Written by Kristy Locklin
When he lost the middle digit of his right hand in a log splitter accident, Dennis Imm, of Vandergrift, replaced it with a silver finger-sleeve fashioned after an Egyptian sarcophagus.
Now, when he flips the bird, it’s more like The Curse of King Tut.
The hinged prosthesis is the work of Paul Michael Bierker, who owns Paul Michael Design (https://paul-michael-design.myshopify.com/) in Lawrenceville. Since opening in 2015, he’s helped hundreds of people create custom jewelry symbolizing their life, love and pop culture obsessions.
Using different metals and gemstones, Bierker is boldly going where no other jewelry-maker has gone before. He creates everything from R2-D2 bracelets and Dr. Who call box charms to Pokemon pendants and Starship Enterprise earrings.
“Nothing is impossible; that’s the biggest take-away from our studio,” he says. “We have the creative minds and technology so that nothing is off-limits.”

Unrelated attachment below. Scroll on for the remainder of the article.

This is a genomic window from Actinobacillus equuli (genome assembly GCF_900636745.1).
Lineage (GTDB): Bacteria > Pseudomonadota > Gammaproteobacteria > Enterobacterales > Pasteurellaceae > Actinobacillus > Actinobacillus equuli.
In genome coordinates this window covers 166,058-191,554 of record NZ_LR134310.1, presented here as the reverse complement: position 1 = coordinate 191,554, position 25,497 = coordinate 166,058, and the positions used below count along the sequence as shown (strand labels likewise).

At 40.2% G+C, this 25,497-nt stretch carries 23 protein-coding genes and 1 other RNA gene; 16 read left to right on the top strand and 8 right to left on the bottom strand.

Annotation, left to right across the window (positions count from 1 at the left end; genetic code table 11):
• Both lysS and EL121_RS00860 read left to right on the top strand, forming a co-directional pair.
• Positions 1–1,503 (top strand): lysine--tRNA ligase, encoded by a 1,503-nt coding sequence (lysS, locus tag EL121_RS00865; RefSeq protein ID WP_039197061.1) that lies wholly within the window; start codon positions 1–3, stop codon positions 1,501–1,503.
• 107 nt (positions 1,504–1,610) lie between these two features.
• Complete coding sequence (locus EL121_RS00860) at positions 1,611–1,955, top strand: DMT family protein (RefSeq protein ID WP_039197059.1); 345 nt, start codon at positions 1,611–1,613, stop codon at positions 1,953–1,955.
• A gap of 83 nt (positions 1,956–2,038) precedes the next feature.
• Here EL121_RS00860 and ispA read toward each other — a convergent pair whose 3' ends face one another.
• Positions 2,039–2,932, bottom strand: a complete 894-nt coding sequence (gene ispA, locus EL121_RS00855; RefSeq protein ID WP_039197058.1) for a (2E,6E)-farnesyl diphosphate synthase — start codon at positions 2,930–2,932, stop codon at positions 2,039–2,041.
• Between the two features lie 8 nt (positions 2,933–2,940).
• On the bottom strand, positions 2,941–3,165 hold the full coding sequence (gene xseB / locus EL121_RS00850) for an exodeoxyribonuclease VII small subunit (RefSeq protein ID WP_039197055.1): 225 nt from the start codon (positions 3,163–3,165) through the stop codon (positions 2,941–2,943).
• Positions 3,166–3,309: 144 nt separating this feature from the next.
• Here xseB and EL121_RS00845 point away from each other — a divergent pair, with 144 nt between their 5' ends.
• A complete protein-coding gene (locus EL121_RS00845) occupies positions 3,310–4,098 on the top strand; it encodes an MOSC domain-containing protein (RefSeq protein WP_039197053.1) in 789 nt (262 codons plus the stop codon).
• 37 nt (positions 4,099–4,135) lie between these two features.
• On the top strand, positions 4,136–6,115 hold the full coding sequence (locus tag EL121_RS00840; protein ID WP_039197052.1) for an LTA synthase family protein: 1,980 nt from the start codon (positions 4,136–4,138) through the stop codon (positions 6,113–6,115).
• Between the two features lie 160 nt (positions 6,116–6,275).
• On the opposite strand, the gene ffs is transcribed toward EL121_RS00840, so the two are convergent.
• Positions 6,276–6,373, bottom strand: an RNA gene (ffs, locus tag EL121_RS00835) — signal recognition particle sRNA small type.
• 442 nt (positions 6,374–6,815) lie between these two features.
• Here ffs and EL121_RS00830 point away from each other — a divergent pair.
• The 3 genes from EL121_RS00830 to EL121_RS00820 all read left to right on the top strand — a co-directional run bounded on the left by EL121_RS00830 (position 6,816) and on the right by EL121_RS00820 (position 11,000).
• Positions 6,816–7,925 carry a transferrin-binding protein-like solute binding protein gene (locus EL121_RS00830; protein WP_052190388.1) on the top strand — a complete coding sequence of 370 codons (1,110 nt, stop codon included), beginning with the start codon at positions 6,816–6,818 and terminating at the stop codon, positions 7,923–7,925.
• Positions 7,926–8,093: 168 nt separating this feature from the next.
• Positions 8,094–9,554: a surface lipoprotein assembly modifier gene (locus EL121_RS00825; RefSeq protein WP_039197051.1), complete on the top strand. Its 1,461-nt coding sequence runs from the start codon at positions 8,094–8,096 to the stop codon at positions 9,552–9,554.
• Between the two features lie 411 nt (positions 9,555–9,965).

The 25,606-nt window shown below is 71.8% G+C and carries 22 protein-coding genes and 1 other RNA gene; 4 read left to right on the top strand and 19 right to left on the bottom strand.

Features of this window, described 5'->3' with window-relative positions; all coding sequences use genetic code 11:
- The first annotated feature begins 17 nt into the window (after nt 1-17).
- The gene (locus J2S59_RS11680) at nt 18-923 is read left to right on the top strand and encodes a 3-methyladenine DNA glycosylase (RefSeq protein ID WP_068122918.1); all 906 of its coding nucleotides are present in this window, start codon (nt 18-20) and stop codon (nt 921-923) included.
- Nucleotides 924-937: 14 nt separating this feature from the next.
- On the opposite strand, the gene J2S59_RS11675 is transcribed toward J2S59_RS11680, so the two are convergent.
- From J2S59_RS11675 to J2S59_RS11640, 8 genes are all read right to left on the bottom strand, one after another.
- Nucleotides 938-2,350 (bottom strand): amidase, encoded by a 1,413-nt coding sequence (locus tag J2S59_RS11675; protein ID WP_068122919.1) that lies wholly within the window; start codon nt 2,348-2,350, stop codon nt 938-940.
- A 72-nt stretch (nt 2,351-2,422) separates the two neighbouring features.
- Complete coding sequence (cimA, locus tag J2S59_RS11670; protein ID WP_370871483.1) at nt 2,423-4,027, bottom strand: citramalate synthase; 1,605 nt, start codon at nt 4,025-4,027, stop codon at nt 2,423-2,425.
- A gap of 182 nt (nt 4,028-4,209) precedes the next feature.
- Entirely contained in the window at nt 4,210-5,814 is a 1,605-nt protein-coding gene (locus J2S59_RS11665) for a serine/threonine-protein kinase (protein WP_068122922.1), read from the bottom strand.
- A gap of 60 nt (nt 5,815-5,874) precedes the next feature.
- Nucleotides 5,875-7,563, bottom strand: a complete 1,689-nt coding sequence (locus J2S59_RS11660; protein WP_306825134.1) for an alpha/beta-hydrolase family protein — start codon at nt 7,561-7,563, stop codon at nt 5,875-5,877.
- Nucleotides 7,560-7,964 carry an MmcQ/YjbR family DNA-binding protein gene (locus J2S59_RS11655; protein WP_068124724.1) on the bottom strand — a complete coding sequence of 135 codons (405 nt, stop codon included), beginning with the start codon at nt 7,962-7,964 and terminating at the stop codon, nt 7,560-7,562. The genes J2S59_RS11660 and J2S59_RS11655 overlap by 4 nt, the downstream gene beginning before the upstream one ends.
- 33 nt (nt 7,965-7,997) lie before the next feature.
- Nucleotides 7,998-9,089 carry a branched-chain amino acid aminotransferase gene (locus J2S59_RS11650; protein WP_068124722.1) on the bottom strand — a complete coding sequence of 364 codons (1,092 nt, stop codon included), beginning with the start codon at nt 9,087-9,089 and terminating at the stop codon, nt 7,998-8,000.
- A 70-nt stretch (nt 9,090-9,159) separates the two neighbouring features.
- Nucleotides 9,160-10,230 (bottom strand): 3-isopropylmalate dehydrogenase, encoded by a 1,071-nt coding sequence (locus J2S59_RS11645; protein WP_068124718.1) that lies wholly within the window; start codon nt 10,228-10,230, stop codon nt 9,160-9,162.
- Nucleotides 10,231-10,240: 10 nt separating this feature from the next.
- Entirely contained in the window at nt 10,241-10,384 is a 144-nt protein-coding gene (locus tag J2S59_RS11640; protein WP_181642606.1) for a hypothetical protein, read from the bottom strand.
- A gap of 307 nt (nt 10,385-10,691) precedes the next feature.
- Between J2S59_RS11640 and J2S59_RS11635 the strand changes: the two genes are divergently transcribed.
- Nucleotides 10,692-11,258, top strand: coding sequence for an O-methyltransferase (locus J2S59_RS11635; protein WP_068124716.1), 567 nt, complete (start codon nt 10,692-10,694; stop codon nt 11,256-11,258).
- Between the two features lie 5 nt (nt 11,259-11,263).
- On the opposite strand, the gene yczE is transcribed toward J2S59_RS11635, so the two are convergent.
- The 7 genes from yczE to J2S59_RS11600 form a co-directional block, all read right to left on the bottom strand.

Bierker studied graphic design in Buffalo, NY, where he used his Computer Aided Drafting know-how to create a pearl-studded bat wing broach for his grandmother. He went on to produce body jewelry for a piercing salon and eventually came back to Pittsburgh to pursue his passion.
His Butler Street shop is part-jewelry showroom, part-mad scientist’s laboratory.
Customers can peruse a large assortment of pre-made baubles in classic-, geek- and Pittsburgh-inspired styles or design their own one-of-a-kind piece.
Bierker works with a lot of couples who draw their engagement ring ideas on cocktail napkins. From those boozy sketches, along with detailed input about interests and budget, they create a rendering of the product using a computer and 3D printer.
Imm’s intricate pharaoh finger took about four months from planning to placement, but he says it was worth the wait. He picked up the new appendage on Christmas Eve, bringing a bottle of champagne along for the occasion.
“I get so many compliments on it,” he says. “I’m very pleased with what I got.”
While he does plenty of in-house consultations, Bierker ships his wares to 60 different countries, including Russia, Mexico and Iceland.
After “Star Trek” actor George Takei tweeted about the products, sales skyrocketed.
One day, he hopes to make a priceless treasure for someone in a galaxy far, far away.